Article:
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The Georgia State Golf Association’s history has been kept and reviewed by different individuals over the years with varying ranges of emphasis on specific events. The Association was first believed to have been founded in 1914, but records as to who was involved in initial meetings or how it came to be in that year are nonexistent.
Based upon further research in more recent years, it is now believed the GSGA’s founding year was actually 1916. According to Atlanta Journal newspaper clippings from August of 1916, following the inaugural Georgia Amateur Championship, an “organizational meeting of a new state golf association took place and officers were elected.” These officers represented various parts of the state, as Dr. J.A. (Jack) Selden of Macon was elected the first president; Lowry Arnold of Atlanta tapped for first vice president; Robert Hull of Savannah chosen second vice president; and Colonel Charlton E. Battle of Columbus named third vice president. Lloyd Parks of Atlanta was elected to serve as secretary/treasurer.
As is well-documented, the first Georgia Amateur champion was 14-year-old Bobby Jones, who defeated Perry Adair in the final at Capital City Club (formerly called Brookhaven) in 1916.
Other than champions of the Amateur, we know very little of the Association’s history until it became incorporated on June 21, 1924. It operated strictly with an all-volunteer structure until 1973. From the initial Board of Directors consisting of 17 members, the GSGA volunteer force has grown to more than 300 strong who carry out many of the tasks in the field.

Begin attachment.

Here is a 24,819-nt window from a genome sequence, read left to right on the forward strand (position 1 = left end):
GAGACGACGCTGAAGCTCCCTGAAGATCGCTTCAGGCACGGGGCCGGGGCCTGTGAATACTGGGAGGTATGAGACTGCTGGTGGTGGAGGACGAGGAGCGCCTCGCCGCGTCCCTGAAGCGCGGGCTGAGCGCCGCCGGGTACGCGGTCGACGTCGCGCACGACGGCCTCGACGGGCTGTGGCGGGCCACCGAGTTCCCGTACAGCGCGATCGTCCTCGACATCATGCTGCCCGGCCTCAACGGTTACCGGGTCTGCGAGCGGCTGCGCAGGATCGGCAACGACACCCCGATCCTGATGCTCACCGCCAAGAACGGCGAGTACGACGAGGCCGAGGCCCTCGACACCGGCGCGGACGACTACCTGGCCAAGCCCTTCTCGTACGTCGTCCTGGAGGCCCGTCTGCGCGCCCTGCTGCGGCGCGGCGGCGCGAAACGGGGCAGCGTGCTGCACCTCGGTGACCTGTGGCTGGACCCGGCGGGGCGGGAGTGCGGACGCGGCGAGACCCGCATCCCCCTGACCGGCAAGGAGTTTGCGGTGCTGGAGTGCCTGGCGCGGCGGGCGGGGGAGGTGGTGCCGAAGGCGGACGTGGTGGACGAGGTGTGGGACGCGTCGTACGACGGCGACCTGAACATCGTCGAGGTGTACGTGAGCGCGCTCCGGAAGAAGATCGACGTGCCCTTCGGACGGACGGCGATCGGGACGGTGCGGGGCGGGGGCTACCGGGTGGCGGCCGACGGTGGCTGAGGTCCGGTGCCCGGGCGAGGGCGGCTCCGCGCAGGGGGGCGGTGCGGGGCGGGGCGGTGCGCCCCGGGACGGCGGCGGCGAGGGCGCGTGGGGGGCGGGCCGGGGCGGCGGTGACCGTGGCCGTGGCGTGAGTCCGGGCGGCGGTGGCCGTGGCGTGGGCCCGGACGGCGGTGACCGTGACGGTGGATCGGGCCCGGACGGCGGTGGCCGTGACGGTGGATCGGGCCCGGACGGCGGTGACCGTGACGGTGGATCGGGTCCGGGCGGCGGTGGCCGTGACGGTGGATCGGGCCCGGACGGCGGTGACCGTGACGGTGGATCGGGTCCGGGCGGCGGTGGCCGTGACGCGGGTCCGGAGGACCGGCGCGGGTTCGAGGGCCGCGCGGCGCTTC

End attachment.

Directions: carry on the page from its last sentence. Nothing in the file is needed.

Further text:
The earliest recorded mention of numbers of Member Clubs was 28 in 1928. The current by-laws open the membership to any “organized golf club” in the state of Georgia. Included are “regular” Member Clubs, which operate at one golf facility, and “associate” Member Clubs, which are not affiliated with a specific golf course facility. There are currently nearly 350 Member Clubs of the GSGA, representing 75,000 individual golfers who benefit from a variety of services.
The early Boards met and discussed the conduct of the Amateur Championship, but they knew they could and should do more for their Member Clubs. In the early 1960s, more services began to be added, and later the Board felt the need to hire a full-time staff member to better manage its fledgling new programs. The day-to-day duties of the now much larger GSGA are carried out by a professional staff of 14 who bring to the Association more than 100 years of collective golf administration experience.
In addition to the Amateur Championship, the Association now annually conducts 17 other statewide competitions for men and women of all age groups and skill levels, four interstate matches, a summer-long junior sectional program and nearly 35 local and sectional qualifying events for both GSGA and USGA championships.
The services provided by today’s GSGA, such as handicapping, course rating and measuring, speaker service and scholarship programs are logical extensions of the Association’s original concept. As we approach the 100th Anniversary of the association, we have grown to be a much different service organization than our forefathers envisioned. Yet, much of the original concept remains the same. From the first constitution to the present by-laws, the words “promote the game of golf” sum up a lasting objective of the Georgia State Golf Association.
This article, written by former GSGA executive director Mike Waldron, appeared in its original format in the January/February 1998 issue of Golf Georgia magazine, when the GSGA celebrated its 75th anniversary of chartered history.